Of course, not all unexpected maintenance issues are quite so expensive, but that doesn’t make them any less disappointing. Flaking paint, tiles falling out of the drop ceiling, and dysfunctional power outlets can quickly add up to serious homeowner frustrations.
2. The Neighborhood Is Not What You Expected
Another common issue that leads to home buyer’s remorse surfaces once you discover that the neighborhood you just moved into is not what you expected. After all, it’s difficult to evaluate a neighborhood with any accuracy without spending a lot of time there. Some of the most common issues include:
- Finding out you live next to the party house on your first night.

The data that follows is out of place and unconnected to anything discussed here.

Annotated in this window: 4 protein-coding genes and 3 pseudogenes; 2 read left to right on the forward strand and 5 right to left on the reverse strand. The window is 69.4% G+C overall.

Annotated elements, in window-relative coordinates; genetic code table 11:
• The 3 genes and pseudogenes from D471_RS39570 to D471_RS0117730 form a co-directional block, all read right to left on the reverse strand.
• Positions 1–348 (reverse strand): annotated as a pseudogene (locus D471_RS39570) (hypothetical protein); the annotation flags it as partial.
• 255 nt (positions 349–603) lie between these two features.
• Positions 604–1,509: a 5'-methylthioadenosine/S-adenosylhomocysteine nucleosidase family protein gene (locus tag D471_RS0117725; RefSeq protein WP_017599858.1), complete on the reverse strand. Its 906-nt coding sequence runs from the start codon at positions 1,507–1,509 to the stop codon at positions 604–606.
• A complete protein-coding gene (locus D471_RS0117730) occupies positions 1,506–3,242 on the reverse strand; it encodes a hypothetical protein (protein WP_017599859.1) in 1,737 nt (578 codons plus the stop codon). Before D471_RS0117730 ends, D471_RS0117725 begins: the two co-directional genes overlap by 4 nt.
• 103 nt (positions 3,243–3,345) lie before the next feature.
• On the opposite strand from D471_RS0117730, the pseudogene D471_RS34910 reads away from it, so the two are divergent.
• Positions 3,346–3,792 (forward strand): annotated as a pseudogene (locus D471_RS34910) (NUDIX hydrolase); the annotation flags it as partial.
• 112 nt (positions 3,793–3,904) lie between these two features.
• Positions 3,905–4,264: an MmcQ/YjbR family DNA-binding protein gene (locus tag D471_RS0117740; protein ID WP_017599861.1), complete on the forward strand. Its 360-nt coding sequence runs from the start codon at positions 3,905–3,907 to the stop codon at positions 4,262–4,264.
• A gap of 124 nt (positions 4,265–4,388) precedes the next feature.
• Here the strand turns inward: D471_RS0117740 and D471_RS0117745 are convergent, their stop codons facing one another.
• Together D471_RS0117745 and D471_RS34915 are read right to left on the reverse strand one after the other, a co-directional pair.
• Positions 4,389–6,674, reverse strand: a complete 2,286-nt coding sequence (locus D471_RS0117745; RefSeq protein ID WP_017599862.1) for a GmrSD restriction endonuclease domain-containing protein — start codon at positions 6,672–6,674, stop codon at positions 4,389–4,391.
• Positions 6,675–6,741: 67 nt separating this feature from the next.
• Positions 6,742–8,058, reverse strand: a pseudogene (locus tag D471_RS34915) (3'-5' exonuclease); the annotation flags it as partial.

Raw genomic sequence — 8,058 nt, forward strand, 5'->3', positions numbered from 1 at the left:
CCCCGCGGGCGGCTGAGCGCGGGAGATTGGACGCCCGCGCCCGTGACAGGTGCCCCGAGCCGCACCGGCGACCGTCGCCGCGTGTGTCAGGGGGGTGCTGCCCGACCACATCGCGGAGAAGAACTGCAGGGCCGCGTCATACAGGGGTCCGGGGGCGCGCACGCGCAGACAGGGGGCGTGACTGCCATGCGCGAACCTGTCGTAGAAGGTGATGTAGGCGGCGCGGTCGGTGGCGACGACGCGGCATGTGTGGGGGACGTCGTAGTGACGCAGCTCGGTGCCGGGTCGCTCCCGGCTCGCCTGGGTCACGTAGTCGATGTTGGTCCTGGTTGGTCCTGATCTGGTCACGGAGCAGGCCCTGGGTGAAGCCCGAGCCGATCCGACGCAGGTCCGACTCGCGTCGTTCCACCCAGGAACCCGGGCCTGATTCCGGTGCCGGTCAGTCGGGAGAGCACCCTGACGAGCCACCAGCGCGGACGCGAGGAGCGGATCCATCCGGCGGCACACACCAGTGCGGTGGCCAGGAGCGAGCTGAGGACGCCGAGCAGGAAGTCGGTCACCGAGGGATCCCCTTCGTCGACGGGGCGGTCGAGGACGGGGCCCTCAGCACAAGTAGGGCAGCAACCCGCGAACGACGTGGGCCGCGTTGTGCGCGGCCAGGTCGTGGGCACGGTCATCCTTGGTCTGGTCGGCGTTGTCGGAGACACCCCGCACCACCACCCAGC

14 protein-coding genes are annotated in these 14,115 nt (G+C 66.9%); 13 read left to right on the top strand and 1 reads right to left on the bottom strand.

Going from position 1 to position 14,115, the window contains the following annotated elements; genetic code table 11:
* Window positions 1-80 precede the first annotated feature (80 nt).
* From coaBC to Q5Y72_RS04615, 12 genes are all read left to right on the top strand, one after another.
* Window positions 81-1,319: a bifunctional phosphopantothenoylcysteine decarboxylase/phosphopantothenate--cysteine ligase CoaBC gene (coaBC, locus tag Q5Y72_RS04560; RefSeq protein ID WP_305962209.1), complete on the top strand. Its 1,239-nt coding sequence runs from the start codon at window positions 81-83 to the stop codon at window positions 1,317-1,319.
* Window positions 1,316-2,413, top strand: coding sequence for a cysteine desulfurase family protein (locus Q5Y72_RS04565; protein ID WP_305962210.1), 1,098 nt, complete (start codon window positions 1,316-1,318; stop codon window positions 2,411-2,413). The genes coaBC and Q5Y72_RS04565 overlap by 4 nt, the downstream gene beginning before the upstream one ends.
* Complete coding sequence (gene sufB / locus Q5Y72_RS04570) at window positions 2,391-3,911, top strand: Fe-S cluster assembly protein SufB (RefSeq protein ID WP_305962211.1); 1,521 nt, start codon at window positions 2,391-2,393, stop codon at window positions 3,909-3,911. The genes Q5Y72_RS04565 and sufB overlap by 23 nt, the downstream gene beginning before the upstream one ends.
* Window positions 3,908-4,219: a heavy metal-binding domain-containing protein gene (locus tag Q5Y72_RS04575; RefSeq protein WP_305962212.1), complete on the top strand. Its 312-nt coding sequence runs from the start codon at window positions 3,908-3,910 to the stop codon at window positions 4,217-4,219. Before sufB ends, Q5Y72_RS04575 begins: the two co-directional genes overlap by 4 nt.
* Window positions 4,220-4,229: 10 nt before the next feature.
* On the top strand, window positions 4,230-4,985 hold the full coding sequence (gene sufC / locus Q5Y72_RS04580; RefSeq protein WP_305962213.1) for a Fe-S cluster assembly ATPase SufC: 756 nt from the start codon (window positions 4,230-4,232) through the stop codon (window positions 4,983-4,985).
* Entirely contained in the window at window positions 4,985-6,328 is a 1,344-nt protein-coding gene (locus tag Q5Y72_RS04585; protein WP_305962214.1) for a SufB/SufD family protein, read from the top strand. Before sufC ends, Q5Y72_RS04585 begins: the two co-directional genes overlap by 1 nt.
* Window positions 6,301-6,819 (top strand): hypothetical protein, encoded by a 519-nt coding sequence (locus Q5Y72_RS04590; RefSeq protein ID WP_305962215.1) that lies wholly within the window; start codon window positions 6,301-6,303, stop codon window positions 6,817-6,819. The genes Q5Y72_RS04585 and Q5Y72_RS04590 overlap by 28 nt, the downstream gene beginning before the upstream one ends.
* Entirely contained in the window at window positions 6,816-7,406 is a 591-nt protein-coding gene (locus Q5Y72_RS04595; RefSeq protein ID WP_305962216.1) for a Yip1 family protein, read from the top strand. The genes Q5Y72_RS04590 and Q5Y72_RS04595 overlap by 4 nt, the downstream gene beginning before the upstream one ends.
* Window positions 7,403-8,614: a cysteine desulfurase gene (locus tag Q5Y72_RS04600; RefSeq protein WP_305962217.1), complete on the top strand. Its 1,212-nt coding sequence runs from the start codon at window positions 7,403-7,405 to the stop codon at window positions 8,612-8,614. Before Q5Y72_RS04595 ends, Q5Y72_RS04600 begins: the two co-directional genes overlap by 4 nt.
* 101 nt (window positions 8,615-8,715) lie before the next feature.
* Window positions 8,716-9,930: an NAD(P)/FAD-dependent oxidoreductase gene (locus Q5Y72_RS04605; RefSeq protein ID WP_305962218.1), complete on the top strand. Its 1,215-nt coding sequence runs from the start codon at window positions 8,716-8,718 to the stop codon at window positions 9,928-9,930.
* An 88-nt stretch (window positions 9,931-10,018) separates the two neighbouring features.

- Getting the cold shoulder from your neighbors.
- Learning that your neighbors have different interests that conflict with yours.
- Realizing you don’t have access to the amenities you need, like gyms, grocery stores, and restaurants.
Perhaps the worst thing to happen on this front is finding out that your new neighborhood isn’t as promising as you thought. For example, a new project nearby is about to undercut the property value, or the school system took a significant hit due to redistricting.
3. Your Mortgage Payment Is Too Expensive
Another factor that can lead to buyer’s remorse comes up when you find that your mortgage payment is too expensive. This issue might not hit with the first payment, but over time, that mortgage might leave you wondering if it’s worth the hassle.
It’s not to say that you didn’t plan for the mortgage payment, but maybe you counted on a bonus or a raise at work that didn’t come through. Or, maybe you thought you could make certain concessions to afford the payments, but it’s turning out to be too much.